M Resort President Anthony Marnell III has come out in opposition to legalizing Internet poker, becoming the second high-profile gaming executive to break ranks with the bulk of the casino industry, which is lobbying Congress to pass online poker legislation.
Marnell made his remarks during a recent interview with Nevada Newsmakers, a statewide public affairs television program. His comments echoed similar sentiments expressed last month by Las Vegas Sands Corp. Chairman Sheldon Adelson.
"I agree with him 100 percent, we're pushing this way too far," Marnell said during a segment that aired Dec. 28. The episode was taped Dec. 13, prior to the Dec. 23 U.S. Department of Justice's announcement that it has reversed a long-standing opinion that the federal Wire Act of 1961 outlawed all gambling across state lines.
Through an M Resort spokeswoman, Marnell declined Friday to make additional comments on the issue.
He told interviewer Sam Shad his opinion was his own and was not that of his employer, Penn National Gaming, which took control of M Resort last June. The regional casino operator gained ownership of the 390-room hotel casino after purchasing the property's debt at a 75 percent discount.
However, in April, Penn National executives told analysts during the company quarterly earnings conference call that they opposed efforts to legalize Internet poker even though Chairman Peter Carlino speculated legalization is probably inevitable.
"My position has long been that online gaming is a bad idea," Carlino said. "A bad idea from whole lots of social points of view. However, I say that the tide may work against us there so we are beginning to look at that very hard. (We have) got to be realistic and practical ... as much as I would like it not to occur."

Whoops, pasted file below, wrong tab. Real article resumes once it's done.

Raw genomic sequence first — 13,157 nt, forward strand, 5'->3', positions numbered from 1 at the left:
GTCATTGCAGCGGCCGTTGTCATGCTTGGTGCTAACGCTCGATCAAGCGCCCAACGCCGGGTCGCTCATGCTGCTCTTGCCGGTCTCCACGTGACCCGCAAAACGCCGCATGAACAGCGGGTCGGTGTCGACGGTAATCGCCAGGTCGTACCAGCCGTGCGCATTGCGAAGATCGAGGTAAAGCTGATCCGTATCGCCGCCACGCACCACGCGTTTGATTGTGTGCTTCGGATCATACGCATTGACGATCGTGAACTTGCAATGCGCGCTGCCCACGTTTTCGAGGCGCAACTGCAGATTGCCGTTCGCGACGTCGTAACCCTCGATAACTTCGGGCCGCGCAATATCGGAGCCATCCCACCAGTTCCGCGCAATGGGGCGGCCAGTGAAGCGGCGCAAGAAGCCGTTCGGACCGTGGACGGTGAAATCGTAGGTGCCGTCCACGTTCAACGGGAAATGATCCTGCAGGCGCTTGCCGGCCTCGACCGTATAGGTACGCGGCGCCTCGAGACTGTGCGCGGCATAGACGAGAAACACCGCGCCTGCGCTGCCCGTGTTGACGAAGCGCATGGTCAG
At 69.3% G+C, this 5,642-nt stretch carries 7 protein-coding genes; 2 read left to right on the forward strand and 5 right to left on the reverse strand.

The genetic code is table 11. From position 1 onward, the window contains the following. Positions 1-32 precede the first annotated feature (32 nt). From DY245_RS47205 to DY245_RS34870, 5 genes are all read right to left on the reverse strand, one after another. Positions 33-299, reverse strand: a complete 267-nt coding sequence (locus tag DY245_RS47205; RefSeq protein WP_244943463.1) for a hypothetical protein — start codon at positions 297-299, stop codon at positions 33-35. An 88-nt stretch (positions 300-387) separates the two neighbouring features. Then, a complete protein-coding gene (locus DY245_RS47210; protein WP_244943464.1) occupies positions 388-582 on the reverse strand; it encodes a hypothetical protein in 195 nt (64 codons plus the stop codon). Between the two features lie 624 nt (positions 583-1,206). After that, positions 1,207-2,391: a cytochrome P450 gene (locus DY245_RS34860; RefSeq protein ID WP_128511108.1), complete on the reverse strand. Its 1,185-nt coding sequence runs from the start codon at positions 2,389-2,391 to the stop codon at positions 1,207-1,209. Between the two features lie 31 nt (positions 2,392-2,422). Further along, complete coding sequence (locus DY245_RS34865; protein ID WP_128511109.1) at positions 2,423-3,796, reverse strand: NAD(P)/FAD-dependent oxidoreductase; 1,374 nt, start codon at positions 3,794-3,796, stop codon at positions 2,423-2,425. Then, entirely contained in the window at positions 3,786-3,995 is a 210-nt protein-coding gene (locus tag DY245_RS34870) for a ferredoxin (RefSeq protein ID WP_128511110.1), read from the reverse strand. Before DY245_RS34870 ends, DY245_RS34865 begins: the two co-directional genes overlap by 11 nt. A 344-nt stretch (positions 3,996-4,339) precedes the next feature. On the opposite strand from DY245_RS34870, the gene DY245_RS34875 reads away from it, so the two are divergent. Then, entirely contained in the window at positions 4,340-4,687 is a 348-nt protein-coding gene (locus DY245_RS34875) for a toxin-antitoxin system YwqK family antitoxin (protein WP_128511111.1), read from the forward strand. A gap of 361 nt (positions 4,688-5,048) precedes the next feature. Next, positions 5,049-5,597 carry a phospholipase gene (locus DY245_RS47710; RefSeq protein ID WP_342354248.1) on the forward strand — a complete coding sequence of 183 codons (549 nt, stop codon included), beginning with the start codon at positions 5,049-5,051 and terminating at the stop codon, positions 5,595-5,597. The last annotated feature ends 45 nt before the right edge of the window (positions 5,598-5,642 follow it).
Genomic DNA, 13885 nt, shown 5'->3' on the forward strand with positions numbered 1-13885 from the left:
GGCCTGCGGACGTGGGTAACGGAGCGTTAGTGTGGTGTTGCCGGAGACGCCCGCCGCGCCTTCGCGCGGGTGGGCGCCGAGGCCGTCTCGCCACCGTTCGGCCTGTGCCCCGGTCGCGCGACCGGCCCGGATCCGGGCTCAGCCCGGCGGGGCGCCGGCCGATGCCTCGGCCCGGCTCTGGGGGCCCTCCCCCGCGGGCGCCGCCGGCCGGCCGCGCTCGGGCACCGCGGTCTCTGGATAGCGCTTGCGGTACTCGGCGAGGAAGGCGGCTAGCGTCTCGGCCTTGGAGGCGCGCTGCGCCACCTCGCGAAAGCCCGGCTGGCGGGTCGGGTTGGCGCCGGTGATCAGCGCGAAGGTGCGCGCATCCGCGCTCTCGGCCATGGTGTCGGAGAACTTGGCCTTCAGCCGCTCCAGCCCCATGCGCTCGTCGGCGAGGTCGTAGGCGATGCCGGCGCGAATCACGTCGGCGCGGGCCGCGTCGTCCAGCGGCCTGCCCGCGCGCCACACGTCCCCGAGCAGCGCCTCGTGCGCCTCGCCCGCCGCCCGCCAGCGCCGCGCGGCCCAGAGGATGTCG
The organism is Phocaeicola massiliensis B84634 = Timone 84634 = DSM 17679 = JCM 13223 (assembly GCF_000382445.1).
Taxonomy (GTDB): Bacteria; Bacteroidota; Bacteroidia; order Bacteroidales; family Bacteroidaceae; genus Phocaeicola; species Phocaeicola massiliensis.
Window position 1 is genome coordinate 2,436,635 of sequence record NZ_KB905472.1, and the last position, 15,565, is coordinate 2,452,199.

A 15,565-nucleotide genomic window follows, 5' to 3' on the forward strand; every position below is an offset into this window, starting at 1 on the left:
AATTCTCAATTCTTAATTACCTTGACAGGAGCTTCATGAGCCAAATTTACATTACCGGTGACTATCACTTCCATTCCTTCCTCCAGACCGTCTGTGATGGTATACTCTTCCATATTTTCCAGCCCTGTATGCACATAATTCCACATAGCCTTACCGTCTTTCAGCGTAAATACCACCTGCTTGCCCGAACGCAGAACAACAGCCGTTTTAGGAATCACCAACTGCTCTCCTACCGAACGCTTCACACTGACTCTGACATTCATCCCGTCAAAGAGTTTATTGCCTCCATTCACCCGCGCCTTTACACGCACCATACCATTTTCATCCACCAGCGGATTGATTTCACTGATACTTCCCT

A Penn National spokesman said Friday the company's position on Internet poker hasn't changed. However, comments from Penn National President Tim Wilmott in the same conference call hold true.
"We do think something down the road at the state level will eventually evolve," Wilmott said. "And we engaged discussions with a lot of different providers of Internet poker applications to assess capabilities and talents and fit with us, as we continue to explore this."
Marnell appeared on Nevada Newsmakers to discuss M Resort and the Las Vegas gaming market. When asked about Internet poker legalization, Marnell said he was concerned the activity could lead to problem gaming and gambling by minors.
"I just can't see a scenario where you can truly secure that from young children," Marnell said. "Once it becomes legalized, it's taking it too far. I think you start to create addictive behaviors in the home that we can't see as operators. We have problem gambling initiatives on the casino floor."
Marnell's views differ from the bulk of the gaming industry. Caesars Entertainment, MGM Resorts International and the industry trade group American Gaming Association have encouraged Congress to legalize Internet poker.
Several casino companies already have agreements with European online gaming operators to start U.S.-based online poker entities if the activity is legalized. In December, Nevada gaming regulators adopted rules that would allow state licensing of online poker providers after legalization at the federal level.
Some industry leaders were hopeful the Justice Department's opinion change on the Wire Act, saying it now only applies to sports wagering, would open the door for online poker legislation.
"That's just my take on it," Marnell said. "I know I'm not in favor of the gaming industry perspective. I just think enough is enough. We don't need to push this farther into the home."
Based on the history of gaming expansion, Marnell said the current push wouldn't end at online poker. If one gambling game were approved, other gaming would gain approval.
"It starts off as a bingo room, then it becomes a full blown Las Vegas casino," Marnell said. "All it takes is time, money and legislation. My opinion is online poker won't be the end of this. It will just be the beginning."
Marnell said online poker is being proposed because states and the federal government have large budget deficits. He said lawmakers need to control spending and cost structures before creating new revenue streams.
"I guess I'm trying to figure out where we are going with this long term," Marnell said. "Are we using this as a method to pay a bunch of bills because the states don't have enough money?
American Gaming Association President Frank Fahrenkopf Jr. on Friday declined comment on Marnell's remarks.
Contact reporter Howard Stutz at firstname.lastname@example.org or 702-477-3871. Follow @howardstutz on Twitter.